Wednesday, November 19, 2003

I'm going to be in Chapel Hill tomorrow morning to talk about weblogs at the journalism school, but I won't have time to stick around for lunch with Eric Muller, who says there's something rotten in city politics.

3:22:55 PM    comment []

The Dean campaign announces a "Mousepads to Shoeleather Summit," a multi-day, multi-city series of meetings to discuss grassroots organizing. Campaign manager Joe Trippi, organizing guru Zephyr Teachout, and other senior staffers will be there to meet with volunteers.

The name comes from a line in Dean's announcement speech, when he called his campaign one of "mousepads, shoeleather, and hope."

Note the preposition in the title. Mousepads To Shoeleather. The whole idea is to get people active in the real world.

2:40:50 PM    comment []

Elizabeth Edwards was at Carolina with Howard Dean's late brother, Charlie, who died in Laos in 1974. She writes at the Edwards campaign blog:

"He was in the class after mine, in my dorm, and in a number of same the activist Democratic groups. He was a fine young man of principle and energy, humor and passion. His death in 1974 was a tremendous loss for his family, his friends, and his country. The recovery of what appear to be, what we hope are his remains is a blessing. I know all of our supporters join us as we wish the Dean family every measure of peace that this discovery can afford them."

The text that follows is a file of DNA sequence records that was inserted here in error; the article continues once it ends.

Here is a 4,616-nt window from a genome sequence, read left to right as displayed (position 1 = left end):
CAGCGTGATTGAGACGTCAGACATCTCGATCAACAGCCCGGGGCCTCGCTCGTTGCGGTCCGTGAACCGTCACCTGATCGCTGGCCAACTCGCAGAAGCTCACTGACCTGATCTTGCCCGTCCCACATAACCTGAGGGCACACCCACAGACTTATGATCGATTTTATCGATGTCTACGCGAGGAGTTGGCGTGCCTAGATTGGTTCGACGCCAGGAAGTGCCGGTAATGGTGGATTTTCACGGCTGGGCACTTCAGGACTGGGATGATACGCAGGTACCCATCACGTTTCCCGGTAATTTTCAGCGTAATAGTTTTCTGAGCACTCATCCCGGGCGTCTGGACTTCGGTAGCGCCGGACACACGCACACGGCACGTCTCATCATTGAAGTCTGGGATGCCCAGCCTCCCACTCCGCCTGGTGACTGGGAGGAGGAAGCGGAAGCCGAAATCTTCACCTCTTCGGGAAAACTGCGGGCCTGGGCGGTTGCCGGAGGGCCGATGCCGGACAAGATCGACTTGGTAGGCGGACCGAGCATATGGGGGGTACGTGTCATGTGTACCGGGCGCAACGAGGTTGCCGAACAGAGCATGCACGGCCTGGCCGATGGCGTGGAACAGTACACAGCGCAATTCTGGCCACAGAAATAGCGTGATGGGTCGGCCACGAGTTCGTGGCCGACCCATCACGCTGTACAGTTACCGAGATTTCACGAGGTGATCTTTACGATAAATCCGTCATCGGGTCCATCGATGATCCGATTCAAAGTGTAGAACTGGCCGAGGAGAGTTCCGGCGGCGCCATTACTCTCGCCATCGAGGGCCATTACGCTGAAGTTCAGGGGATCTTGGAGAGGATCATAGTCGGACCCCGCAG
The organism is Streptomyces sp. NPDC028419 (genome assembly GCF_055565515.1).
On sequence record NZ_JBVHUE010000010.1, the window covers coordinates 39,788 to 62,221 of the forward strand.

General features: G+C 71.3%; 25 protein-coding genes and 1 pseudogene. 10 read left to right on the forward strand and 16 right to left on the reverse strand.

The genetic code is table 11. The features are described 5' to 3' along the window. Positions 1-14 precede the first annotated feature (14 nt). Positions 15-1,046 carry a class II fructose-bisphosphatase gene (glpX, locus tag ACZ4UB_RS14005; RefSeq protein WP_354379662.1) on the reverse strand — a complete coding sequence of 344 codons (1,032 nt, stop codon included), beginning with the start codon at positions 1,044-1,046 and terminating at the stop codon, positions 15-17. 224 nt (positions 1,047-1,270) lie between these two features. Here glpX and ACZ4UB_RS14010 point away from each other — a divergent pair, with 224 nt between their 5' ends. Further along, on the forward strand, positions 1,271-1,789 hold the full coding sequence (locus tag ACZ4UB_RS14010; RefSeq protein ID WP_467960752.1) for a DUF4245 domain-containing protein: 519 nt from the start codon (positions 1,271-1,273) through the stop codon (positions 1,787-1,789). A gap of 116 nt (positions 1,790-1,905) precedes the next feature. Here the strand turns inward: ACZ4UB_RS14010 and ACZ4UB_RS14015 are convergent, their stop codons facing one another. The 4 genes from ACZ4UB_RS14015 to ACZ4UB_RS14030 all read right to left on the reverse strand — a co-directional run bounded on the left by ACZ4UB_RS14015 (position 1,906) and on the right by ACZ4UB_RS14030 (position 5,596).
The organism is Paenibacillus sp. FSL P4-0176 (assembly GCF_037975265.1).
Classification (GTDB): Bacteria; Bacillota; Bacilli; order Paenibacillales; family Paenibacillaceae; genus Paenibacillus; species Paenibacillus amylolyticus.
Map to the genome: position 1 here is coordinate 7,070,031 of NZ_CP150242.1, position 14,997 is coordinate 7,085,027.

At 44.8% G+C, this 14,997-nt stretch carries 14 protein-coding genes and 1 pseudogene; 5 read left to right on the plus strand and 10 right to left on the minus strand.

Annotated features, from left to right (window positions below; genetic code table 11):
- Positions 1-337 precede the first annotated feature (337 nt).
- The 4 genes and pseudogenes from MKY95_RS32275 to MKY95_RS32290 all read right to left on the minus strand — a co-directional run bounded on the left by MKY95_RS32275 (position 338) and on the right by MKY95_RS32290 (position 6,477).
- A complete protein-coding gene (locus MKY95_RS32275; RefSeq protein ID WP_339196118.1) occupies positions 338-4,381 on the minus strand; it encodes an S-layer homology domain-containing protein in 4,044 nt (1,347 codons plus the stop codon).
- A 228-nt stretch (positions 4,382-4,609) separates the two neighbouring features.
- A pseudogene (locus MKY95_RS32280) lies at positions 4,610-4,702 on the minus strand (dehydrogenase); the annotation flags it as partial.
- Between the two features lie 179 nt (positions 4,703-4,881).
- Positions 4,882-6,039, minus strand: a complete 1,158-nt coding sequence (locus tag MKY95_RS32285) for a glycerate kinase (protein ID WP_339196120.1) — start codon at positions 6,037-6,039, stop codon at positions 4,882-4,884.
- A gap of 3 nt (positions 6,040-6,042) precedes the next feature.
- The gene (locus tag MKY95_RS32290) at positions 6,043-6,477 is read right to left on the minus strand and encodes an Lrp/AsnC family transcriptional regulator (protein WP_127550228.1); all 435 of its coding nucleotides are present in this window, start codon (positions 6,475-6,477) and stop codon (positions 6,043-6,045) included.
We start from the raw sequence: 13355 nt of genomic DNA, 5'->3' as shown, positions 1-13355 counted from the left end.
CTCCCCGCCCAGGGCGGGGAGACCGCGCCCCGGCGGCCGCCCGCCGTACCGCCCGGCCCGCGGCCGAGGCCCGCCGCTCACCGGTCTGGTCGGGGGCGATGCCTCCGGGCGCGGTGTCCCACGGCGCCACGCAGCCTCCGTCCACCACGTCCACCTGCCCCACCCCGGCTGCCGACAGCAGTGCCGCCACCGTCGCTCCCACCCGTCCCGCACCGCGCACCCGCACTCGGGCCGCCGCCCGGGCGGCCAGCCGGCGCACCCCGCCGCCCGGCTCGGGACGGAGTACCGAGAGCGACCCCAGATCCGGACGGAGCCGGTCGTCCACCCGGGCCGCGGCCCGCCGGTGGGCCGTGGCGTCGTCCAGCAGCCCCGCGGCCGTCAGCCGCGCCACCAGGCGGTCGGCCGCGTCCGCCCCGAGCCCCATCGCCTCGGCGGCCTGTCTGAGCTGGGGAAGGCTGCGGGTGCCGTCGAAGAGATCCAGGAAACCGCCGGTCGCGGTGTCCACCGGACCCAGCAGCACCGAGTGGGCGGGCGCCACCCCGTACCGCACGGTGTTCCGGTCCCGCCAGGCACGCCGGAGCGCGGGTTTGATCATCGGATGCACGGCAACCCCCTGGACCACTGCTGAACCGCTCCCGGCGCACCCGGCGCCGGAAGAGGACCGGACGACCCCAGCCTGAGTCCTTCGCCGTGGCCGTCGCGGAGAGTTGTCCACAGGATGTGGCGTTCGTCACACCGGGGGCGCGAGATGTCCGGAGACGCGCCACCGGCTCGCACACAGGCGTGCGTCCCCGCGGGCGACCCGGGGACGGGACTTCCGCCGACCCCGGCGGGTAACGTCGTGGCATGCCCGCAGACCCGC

2:29:59 PM    comment []

Jay Rosen says good things about the Dean case study.

He also sounds a warning: "Prepare for the 'nothing really new here' articles to come. Prepare for savvy analysts in the press who will be out to de-excite."

It's important to understand what's new and what isn't. Grassroots organizing is not new. Using the Internet to do it is a step forward. Giving up control so the grassroots have power of their own is the leap forward.

The Internet is not just the new television. It is more than an upgrade to direct mail. As I wrote in next Sunday's newspaper column, interactivity means more than the ability to click on an online survey, or even give money. It's about putting people to work, and letting them think for themselves.

11:15:35 AM    comment []